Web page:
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I've just begun studying nonlinear systems in my spare time. I'm using 'Nonlinear System Theory' by Rugh. My question is if there is a universal way to find the Lyapunov function of an arbitrary system. It doesn't have to be the easiest way, just a universal method that always works.

This is merely a question of curiosity.

Also, if anyone has any suggestion for good self-study books for nonlinear systems, feel free to mention them.

Perhaps I should rephrase: if a Lyapunov function exists, is there a universal way to find it that usually works. Existence is important.

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    $\begingroup$ "Nonlinear Dynamics and Chaos" by Strogatz is a very classic book. It has very intuitive explanations and easy to read. amazon.com/Nonlinear-Dynamics-And-Chaos-Applications/dp/… $\endgroup$ – KittyL Jun 2 '15 at 15:34
  • $\begingroup$ "My question is if there is a universal way to find the Lyapunov function of an arbitrary system." Unfortunately, no. Plenty of examples on math.se, say this one. $\endgroup$ – Did Jun 2 '15 at 16:07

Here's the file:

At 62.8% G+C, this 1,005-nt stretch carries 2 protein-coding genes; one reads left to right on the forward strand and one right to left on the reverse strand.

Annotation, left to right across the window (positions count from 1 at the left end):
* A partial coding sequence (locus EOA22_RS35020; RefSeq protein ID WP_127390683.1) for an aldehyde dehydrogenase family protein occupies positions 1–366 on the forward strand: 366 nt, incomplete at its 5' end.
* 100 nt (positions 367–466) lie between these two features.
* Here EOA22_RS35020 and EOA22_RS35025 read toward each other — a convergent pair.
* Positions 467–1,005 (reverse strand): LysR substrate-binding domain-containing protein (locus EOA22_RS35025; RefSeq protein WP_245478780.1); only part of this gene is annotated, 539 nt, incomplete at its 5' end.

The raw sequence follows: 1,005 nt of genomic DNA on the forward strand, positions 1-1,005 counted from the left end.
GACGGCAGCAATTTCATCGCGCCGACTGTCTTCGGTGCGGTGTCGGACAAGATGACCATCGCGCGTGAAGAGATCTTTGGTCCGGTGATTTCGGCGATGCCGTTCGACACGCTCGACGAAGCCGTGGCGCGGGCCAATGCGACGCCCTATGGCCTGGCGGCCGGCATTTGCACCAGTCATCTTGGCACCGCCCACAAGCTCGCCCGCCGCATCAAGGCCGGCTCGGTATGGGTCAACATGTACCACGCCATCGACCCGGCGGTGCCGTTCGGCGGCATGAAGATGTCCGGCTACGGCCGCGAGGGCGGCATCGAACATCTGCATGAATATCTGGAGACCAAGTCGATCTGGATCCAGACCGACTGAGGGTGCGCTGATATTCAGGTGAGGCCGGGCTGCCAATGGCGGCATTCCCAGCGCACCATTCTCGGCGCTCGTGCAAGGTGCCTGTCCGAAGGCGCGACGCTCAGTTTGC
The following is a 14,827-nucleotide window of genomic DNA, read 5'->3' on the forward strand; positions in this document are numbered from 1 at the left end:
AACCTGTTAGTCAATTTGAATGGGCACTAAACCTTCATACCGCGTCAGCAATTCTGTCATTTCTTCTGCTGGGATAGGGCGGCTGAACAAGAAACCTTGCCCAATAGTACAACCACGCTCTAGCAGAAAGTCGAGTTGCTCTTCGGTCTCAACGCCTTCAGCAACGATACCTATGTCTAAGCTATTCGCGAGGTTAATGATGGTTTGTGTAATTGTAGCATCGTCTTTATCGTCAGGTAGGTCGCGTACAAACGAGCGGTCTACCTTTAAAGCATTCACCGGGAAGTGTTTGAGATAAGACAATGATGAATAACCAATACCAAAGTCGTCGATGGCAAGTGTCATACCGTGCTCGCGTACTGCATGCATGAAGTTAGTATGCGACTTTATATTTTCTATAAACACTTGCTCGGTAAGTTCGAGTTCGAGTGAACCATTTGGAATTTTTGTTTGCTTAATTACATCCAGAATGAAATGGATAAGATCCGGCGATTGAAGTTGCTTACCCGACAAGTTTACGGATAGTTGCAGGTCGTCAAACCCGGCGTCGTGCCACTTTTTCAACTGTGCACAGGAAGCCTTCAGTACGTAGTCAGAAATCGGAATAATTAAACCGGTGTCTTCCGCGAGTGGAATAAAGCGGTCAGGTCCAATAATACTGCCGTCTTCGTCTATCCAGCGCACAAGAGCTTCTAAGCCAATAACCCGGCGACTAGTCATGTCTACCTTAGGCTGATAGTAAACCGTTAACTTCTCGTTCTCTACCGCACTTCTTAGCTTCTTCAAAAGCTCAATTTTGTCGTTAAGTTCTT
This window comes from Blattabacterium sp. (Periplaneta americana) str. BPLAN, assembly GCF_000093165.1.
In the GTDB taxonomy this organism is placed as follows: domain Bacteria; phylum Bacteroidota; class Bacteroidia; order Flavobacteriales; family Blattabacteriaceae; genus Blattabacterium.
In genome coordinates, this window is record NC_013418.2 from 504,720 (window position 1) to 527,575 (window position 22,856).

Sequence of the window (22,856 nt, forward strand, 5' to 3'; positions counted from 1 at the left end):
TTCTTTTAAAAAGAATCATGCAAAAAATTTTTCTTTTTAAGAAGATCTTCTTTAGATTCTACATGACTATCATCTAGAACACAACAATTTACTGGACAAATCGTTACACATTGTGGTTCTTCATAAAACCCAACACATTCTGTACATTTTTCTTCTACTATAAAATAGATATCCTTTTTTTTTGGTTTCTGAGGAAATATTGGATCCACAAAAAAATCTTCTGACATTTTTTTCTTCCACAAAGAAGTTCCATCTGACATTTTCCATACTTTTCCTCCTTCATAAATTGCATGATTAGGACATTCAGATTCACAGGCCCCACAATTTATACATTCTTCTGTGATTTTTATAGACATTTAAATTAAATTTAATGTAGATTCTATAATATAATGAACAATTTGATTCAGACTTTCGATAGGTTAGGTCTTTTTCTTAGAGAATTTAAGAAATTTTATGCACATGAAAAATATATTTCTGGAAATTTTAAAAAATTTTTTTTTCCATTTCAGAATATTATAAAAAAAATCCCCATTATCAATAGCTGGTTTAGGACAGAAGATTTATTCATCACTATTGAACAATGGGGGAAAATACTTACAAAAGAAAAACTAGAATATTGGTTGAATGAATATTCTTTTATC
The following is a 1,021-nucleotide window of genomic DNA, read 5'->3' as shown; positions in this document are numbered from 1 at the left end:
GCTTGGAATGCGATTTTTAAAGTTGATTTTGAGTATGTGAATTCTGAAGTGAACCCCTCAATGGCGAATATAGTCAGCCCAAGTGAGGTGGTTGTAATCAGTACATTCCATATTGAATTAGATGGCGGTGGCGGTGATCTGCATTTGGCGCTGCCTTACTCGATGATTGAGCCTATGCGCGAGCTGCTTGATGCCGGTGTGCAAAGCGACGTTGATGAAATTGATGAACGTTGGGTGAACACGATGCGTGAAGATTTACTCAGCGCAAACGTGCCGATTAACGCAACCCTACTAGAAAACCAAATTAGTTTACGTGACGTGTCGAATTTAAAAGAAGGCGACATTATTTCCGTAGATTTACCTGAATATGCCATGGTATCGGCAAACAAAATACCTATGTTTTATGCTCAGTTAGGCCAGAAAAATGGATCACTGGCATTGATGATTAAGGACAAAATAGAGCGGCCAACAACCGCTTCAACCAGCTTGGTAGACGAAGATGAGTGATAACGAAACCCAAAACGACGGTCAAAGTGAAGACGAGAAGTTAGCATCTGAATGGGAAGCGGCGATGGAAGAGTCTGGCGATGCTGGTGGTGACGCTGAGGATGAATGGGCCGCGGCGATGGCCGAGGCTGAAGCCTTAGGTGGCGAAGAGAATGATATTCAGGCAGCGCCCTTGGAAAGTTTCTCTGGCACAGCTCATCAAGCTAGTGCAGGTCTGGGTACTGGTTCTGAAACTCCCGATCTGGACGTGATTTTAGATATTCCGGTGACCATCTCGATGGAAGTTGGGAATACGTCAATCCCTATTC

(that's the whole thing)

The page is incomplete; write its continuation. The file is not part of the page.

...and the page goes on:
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If you could always find a Lyapunov function you could always decide questions of stability. That's too much to hope for: there are some problems for which stability is very hard to decide.

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  • $\begingroup$ What if the system is known to be stable, or certain regions are known to be stable, etc.? What about then? $\endgroup$ – Desperate Fluffy Jun 2 '15 at 16:24
  • $\begingroup$ In principle I think (under appropriate assumptions) the existence of a Lyapunov function was proved by J.L. Massera. I don't know whether this produces a very explicit Lyapunov function. $\endgroup$ – Robert Israel Jun 2 '15 at 19:09

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